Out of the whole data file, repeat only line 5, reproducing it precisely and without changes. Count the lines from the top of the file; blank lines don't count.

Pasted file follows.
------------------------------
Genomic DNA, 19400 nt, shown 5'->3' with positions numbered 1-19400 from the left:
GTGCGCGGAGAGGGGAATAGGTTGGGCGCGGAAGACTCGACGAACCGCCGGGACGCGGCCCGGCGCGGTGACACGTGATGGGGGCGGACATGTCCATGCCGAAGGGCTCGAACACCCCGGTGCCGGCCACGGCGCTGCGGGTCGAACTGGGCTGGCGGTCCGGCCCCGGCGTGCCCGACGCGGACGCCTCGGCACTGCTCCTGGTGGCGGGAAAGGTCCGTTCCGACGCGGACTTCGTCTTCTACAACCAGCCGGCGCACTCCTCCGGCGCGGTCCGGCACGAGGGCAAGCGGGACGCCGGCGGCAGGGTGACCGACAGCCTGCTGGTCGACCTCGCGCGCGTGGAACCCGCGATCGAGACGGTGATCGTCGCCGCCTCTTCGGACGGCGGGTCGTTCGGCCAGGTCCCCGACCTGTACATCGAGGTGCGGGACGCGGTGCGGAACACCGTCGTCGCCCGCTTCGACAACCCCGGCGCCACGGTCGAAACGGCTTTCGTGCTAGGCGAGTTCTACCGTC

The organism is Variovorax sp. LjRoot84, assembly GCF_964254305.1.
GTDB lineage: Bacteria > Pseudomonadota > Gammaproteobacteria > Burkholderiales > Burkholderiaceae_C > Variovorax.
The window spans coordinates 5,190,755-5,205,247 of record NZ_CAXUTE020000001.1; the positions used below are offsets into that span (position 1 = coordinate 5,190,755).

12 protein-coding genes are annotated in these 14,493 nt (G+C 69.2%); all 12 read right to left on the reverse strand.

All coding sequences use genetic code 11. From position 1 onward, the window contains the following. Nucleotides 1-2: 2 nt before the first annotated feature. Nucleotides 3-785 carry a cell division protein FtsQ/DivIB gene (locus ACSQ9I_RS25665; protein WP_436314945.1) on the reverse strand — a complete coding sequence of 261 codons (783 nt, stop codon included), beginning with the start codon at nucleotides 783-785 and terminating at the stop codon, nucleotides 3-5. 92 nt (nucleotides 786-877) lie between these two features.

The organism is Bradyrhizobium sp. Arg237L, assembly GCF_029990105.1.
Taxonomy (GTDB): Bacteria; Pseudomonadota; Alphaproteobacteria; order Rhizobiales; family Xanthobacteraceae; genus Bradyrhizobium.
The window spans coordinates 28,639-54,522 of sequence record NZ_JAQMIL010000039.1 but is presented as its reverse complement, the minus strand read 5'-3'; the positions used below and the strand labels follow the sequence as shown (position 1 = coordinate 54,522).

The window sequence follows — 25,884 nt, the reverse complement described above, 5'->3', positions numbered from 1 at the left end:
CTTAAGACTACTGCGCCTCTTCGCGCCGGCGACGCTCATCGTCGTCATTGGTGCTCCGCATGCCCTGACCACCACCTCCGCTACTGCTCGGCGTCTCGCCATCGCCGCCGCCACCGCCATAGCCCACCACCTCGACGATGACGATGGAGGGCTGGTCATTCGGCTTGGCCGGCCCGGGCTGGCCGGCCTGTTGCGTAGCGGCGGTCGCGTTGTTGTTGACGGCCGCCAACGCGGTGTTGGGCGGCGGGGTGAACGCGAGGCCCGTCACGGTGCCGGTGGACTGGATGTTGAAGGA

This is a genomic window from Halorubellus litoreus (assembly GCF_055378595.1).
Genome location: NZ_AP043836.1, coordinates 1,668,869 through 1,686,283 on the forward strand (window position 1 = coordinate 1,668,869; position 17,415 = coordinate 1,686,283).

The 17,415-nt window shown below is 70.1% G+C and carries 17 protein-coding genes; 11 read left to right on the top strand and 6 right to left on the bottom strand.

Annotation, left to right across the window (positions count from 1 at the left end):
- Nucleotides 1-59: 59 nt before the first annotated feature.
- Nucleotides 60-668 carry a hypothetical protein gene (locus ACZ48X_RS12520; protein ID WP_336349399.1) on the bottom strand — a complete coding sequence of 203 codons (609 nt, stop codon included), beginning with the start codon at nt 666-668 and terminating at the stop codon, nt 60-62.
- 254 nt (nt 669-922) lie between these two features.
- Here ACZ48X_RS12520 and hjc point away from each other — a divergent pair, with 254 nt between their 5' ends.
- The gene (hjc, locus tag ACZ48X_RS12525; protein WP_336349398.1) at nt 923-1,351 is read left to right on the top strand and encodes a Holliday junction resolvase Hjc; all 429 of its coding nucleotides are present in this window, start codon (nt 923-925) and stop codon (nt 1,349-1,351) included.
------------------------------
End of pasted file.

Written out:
The window spans coordinates 5,190,755-5,205,247 of record NZ_CAXUTE020000001.1; the positions used below are offsets into that span (position 1 = coordinate 5,190,755).